State v. Bruton

Annotate this Case

66 Wn.2d 111 (1965)

401 P.2d 340

THE STATE OF WASHINGTON, Respondent, v. CHRISTINE L. BRUTON, Defendant, VIRGIE WASHINGTON, Appellant.[*]

No. 37702.

The Supreme Court of Washington, Department Two.

April 22, 1965.

Warner, Pierce & Peden (B. Gray Warner, of counsel), for appellant.

Charles O. Carroll and John M. Watson, for respondent.

HAMILTON, J.

Defendant, Virgie Washington, while shopping with a friend, Christine L. Bruton, in a large Seattle department store, was purportedly observed endeavoring to conceal two size "44 regular" men's suits, together with hangers, under her dress. As the two women left the store, they were stopped by the store detective and his assistant and questioned relative to the alleged act of shoplifting. They stoutly protested the accusation, and a crowd soon gathered. The store detective re-entered the store to call the police, and the two women, apparently unimpeded by *112 the assistant store detective, walked up the street. They were later apprehended by the police several blocks away. In the meantime, the suits were found on a wrapping counter a short distance from the point where they were allegedly taken.

Defendant Washington and Mrs. Bruton were jointly charged with grand larceny. On trial, before a jury, Mrs. Bruton was acquitted. Defendant Washington was convicted, sentenced to a maximum term of 15 years in the penitentiary, and appeals.

Appellant makes six assignments of error, one directed to the admission of certain evidence, three directed to instructions given, and two to the denial of post trial motions.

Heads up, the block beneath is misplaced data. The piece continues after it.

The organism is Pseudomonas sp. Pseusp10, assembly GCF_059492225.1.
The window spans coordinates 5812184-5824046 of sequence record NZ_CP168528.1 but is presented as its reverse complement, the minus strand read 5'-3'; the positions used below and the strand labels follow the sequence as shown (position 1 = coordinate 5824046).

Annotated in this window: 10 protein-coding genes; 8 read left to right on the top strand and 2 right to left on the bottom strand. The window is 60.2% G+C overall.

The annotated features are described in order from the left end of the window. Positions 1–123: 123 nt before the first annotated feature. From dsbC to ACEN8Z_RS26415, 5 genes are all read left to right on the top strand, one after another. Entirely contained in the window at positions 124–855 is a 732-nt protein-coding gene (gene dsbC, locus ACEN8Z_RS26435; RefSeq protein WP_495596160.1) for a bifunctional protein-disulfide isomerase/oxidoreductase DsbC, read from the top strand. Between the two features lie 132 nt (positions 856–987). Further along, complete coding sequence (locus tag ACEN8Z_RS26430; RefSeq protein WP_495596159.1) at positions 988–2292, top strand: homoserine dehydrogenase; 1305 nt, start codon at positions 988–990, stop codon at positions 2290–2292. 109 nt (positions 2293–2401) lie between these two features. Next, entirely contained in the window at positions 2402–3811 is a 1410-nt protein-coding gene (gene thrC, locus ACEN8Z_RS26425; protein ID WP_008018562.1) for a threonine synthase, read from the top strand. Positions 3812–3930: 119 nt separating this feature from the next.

We find no error in the admission of the challenged evidence, nor in the giving of two of the questioned instructions, consideration being accorded to the particular context in which such instructions were given. We are, however, prone to agree with appellant's challenge to the instruction whereby the trial court advised the jury it could consider, as a circumstance bearing upon guilt or innocence, whether appellant fled from the scene.

[1] It is an accepted rule that evidence of the flight of a person, following the commission of a crime, is admissible and may be considered by the jury as a circumstance, along with other circumstances of the case, in determining guilt or innocence. The rationale of the principle is that flight is an instinctive or impulsive reaction to a consciousness of guilt or is a deliberate attempt to avoid arrest and prosecution. State v. Gellerman, 42 Wn.2d 742, 259 P.2d 371 (1953); State v. Moser, 37 Wn.2d 911, 226 P.2d 867 (1951); State v. Wilson, 26 Wn.2d 468, 174 P.2d 553 (1946); State v. Lew, 26 Wn.2d 394, 174 P.2d 291 (1946).

The law makes no nice or refined distinctions as to the manner or mode of flight, and the range of circumstances which may be shown as evidence of flight is broad. However, the circumstance or inference of flight must be substantial and real. It may not be speculative, conjectural, or fanciful. In other words, the evidence or circumstances introduced and giving rise to the contention of flight must *113 be substantial and sufficient to create a reasonable and substantive inference that the defendant's departure from the scene of difficulty was an instinctive or impulsive reaction to a consciousness of guilt or was a deliberate effort to evade arrest and prosecution. Pyramiding vague inference upon vague inference will not supplant the absence of basic facts or circumstances from which the essential inference of an actual flight must be drawn.